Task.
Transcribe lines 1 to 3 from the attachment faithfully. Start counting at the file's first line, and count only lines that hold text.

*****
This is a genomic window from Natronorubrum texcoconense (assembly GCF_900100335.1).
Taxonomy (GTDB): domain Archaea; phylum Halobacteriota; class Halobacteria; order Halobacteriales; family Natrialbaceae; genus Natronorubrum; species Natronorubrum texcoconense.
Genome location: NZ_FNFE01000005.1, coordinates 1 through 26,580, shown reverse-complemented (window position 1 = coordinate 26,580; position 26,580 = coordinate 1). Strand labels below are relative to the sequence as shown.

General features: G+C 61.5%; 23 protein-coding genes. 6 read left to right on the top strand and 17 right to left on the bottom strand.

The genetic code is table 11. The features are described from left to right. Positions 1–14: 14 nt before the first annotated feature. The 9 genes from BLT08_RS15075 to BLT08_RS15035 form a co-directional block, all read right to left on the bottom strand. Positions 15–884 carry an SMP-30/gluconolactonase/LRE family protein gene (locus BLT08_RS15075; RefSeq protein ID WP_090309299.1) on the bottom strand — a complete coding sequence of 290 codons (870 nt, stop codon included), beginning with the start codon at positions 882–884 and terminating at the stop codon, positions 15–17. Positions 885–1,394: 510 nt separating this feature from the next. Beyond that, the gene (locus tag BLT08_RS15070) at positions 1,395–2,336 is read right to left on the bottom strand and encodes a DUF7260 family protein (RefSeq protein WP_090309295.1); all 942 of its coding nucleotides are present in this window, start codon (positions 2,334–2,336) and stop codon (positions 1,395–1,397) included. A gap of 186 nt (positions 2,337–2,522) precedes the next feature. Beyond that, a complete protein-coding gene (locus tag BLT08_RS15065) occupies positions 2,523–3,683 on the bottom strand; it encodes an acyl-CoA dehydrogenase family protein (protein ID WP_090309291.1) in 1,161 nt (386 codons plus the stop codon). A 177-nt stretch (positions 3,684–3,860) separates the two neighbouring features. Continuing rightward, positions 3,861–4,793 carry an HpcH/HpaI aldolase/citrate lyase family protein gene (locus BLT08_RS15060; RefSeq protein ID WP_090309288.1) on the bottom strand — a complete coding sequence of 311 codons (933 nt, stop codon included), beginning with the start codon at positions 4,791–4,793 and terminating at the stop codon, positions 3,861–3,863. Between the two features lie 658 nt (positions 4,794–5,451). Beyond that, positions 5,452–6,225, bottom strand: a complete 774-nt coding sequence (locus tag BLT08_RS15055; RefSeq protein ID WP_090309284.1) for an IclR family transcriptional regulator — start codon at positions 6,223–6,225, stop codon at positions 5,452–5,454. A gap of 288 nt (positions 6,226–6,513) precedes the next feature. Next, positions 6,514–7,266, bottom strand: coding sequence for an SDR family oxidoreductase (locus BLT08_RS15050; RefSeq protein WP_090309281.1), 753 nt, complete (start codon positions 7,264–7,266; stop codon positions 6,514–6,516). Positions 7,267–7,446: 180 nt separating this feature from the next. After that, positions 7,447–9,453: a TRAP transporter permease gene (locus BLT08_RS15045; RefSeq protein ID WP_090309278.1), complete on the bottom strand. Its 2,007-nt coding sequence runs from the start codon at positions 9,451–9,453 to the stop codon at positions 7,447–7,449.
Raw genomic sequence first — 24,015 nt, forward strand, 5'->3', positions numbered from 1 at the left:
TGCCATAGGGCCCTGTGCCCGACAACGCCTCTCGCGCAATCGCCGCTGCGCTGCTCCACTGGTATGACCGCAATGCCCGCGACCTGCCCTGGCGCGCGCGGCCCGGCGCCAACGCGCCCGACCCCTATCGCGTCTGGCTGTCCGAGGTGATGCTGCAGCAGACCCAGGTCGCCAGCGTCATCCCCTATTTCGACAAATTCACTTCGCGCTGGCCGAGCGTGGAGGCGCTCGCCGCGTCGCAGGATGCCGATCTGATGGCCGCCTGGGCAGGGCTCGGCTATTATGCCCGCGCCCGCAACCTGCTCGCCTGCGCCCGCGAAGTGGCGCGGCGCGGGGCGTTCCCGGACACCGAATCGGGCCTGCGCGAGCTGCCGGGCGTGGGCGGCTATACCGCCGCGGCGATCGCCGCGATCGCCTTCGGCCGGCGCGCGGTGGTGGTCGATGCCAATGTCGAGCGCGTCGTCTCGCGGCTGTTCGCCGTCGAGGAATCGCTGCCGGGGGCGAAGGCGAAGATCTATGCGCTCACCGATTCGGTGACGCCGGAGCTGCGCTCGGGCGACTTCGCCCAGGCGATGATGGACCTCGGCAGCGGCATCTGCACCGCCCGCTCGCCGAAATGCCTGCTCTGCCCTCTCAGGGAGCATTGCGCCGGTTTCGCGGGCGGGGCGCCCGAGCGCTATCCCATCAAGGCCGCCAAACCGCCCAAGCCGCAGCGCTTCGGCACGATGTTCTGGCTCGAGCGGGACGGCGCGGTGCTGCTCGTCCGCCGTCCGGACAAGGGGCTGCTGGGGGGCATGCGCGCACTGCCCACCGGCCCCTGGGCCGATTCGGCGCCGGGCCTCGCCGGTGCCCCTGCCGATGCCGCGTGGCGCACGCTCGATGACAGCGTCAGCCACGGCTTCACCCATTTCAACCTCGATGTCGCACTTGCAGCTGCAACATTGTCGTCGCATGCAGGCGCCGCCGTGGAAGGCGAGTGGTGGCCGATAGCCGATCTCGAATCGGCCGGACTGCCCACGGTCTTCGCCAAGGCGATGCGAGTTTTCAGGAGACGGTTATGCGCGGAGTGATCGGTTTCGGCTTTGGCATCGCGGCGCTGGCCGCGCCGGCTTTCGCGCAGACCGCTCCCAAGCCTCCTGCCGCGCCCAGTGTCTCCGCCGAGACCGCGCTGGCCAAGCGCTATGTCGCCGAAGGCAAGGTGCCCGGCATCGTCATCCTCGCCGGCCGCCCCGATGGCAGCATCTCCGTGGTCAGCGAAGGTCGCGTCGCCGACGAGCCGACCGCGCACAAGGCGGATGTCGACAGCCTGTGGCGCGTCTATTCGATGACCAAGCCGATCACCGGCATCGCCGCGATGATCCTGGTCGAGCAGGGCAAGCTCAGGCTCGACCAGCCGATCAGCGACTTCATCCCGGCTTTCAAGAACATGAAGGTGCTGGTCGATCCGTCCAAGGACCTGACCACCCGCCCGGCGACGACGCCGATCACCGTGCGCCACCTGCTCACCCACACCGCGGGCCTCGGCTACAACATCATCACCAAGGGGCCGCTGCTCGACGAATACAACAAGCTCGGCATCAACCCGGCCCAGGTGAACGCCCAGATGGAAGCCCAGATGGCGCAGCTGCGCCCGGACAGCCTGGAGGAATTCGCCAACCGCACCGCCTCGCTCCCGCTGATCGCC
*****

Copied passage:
This is a genomic window from Natronorubrum texcoconense (assembly GCF_900100335.1).
Taxonomy (GTDB): domain Archaea; phylum Halobacteriota; class Halobacteria; order Halobacteriales; family Natrialbaceae; genus Natronorubrum; species Natronorubrum texcoconense.
Genome location: NZ_FNFE01000005.1, coordinates 1 through 26,580, shown reverse-complemented (window position 1 = coordinate 26,580; position 26,580 = coordinate 1). Strand labels below are relative to the sequence as shown.